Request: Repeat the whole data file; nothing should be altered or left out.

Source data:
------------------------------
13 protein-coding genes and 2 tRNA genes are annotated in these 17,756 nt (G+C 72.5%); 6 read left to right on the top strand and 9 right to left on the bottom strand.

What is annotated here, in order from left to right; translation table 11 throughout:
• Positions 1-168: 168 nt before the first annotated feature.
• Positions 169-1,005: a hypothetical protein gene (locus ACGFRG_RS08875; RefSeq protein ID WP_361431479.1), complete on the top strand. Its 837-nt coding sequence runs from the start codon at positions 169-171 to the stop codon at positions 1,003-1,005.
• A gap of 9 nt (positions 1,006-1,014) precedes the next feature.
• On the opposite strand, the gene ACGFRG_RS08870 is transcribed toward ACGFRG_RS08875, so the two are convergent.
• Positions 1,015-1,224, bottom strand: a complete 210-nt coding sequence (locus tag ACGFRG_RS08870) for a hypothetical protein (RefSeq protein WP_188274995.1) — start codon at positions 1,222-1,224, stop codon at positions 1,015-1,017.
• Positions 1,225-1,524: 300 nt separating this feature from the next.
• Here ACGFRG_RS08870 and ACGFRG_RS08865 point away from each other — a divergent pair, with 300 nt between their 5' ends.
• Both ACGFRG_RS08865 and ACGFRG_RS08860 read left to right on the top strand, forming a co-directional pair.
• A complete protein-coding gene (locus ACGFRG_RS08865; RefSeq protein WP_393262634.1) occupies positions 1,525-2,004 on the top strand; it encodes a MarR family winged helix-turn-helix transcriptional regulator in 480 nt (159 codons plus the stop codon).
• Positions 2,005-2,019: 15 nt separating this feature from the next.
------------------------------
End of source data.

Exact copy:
13 protein-coding genes and 2 tRNA genes are annotated in these 17,756 nt (G+C 72.5%); 6 read left to right on the top strand and 9 right to left on the bottom strand.

What is annotated here, in order from left to right; translation table 11 throughout:
• Positions 1-168: 168 nt before the first annotated feature.
• Positions 169-1,005: a hypothetical protein gene (locus ACGFRG_RS08875; RefSeq protein ID WP_361431479.1), complete on the top strand. Its 837-nt coding sequence runs from the start codon at positions 169-171 to the stop codon at positions 1,003-1,005.
• A gap of 9 nt (positions 1,006-1,014) precedes the next feature.
• On the opposite strand, the gene ACGFRG_RS08870 is transcribed toward ACGFRG_RS08875, so the two are convergent.
• Positions 1,015-1,224, bottom strand: a complete 210-nt coding sequence (locus tag ACGFRG_RS08870) for a hypothetical protein (RefSeq protein WP_188274995.1) — start codon at positions 1,222-1,224, stop codon at positions 1,015-1,017.
• Positions 1,225-1,524: 300 nt separating this feature from the next.
• Here ACGFRG_RS08870 and ACGFRG_RS08865 point away from each other — a divergent pair, with 300 nt between their 5' ends.
• Both ACGFRG_RS08865 and ACGFRG_RS08860 read left to right on the top strand, forming a co-directional pair.
• A complete protein-coding gene (locus ACGFRG_RS08865; RefSeq protein WP_393262634.1) occupies positions 1,525-2,004 on the top strand; it encodes a MarR family winged helix-turn-helix transcriptional regulator in 480 nt (159 codons plus the stop codon).
• Positions 2,005-2,019: 15 nt separating this feature from the next.